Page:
Chapter 16

Curvilinear Regression: When Relationships Get Complicated


check Understanding exponents

check Connecting logarithms to regression

check Pursuing polynomials

In Chapters 14 and 15, I describe linear regression and correlation — two concepts that depend on the straight line as the best-fitting summary of a scatterplot.

But a line is isn’t always the best fit. Processes in a variety of areas, from biology to business, conform more to curves than to lines.

For example, think about when you learned a skill — like tying your shoelaces. When you first tried it, it took quite a while didn’t it? And then whenever you tried it again, it took progressively less time for you to finish, right? Until finally, you can tie your shoelaces very quickly but you can’t really get any faster — you’re now doing it is as efficiently as you can.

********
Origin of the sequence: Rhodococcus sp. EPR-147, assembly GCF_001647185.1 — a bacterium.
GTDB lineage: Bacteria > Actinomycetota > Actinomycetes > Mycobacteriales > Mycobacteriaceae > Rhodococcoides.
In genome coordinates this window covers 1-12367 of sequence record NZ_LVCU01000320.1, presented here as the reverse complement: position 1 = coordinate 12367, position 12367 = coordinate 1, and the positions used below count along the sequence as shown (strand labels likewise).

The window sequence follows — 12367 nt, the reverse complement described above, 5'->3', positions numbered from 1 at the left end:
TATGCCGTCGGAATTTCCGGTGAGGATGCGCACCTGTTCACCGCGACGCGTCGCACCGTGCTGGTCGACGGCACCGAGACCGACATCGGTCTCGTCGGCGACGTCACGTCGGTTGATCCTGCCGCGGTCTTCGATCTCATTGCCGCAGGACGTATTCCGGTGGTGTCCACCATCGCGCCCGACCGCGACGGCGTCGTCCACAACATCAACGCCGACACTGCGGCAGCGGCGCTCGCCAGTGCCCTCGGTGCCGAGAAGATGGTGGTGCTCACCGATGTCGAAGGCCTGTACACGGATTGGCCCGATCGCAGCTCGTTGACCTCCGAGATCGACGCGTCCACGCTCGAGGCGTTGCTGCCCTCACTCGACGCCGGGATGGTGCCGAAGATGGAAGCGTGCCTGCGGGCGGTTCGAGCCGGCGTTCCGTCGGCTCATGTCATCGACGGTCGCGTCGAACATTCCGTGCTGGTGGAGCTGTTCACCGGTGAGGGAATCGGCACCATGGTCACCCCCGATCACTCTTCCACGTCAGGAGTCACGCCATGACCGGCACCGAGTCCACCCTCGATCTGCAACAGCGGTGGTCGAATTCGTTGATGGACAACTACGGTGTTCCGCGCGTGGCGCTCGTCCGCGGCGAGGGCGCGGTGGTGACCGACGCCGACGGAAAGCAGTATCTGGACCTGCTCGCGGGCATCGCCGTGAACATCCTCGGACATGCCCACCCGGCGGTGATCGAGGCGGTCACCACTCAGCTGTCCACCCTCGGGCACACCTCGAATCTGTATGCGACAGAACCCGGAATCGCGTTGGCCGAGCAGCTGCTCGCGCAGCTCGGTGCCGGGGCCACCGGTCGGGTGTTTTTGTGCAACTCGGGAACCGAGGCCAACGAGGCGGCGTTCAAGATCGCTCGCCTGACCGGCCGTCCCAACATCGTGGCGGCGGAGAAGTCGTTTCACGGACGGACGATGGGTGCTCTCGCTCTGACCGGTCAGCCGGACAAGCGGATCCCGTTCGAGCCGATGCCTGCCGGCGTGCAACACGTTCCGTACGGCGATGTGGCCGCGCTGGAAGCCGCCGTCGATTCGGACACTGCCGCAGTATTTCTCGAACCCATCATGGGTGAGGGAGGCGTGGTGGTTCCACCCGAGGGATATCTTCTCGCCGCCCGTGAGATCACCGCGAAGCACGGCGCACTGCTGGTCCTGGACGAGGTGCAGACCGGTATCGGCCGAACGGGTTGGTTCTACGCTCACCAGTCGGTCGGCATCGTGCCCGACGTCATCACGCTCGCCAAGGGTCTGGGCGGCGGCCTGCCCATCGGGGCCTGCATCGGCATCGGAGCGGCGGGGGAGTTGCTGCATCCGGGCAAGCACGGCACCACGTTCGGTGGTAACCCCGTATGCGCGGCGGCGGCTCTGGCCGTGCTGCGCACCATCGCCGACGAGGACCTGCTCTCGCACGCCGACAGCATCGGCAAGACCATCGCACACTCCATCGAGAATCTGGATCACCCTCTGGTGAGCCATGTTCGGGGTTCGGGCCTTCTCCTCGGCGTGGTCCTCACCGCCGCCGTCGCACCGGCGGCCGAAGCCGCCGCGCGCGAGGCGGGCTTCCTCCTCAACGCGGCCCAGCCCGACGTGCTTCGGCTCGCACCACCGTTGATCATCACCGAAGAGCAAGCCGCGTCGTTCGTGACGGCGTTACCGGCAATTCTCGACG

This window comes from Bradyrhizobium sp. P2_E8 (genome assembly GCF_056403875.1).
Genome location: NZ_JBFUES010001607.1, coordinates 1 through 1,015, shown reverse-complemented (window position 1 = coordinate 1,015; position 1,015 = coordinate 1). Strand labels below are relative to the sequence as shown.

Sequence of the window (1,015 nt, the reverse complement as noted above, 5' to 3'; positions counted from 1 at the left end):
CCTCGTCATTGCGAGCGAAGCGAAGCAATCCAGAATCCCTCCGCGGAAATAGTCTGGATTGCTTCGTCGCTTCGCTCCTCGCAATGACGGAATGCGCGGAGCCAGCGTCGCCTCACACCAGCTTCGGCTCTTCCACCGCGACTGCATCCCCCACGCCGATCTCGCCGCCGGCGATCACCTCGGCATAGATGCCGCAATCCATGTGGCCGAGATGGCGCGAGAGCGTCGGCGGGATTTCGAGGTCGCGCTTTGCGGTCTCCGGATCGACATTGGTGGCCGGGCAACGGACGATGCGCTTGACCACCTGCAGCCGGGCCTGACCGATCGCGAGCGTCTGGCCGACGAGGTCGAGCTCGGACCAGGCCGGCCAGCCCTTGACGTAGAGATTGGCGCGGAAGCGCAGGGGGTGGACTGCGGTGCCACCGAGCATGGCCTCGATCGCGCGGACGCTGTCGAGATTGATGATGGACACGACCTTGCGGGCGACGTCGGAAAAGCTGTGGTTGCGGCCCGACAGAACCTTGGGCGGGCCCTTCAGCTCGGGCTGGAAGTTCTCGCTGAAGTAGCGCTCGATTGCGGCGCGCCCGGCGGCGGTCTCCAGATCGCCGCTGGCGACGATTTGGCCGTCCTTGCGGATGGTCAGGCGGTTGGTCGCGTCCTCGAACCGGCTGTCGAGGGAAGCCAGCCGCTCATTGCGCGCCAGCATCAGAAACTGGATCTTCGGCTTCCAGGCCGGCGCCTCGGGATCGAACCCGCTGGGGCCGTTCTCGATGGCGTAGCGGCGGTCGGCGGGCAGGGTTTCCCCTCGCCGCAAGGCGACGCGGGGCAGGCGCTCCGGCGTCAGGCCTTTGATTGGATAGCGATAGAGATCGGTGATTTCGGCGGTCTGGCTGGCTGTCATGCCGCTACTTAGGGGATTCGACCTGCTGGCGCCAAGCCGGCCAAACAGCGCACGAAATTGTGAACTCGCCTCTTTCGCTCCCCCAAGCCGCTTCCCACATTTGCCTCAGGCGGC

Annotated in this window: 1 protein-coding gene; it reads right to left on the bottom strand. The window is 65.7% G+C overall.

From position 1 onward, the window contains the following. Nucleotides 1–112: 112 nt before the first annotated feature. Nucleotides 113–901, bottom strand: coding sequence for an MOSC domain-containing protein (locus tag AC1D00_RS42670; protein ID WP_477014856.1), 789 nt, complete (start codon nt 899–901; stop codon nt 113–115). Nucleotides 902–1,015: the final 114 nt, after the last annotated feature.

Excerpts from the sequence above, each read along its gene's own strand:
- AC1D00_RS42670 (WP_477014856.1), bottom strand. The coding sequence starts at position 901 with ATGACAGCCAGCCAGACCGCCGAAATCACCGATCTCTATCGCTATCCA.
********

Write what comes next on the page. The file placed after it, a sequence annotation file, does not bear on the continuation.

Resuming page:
If you plotted shoelace-tying-time (in seconds) on the y-axis and trials (occasions when you tried to tie your shoes) on the x-axis, the graph might look something like Figure 16-1. A straight line is clearly not the best summary of a plot like this.

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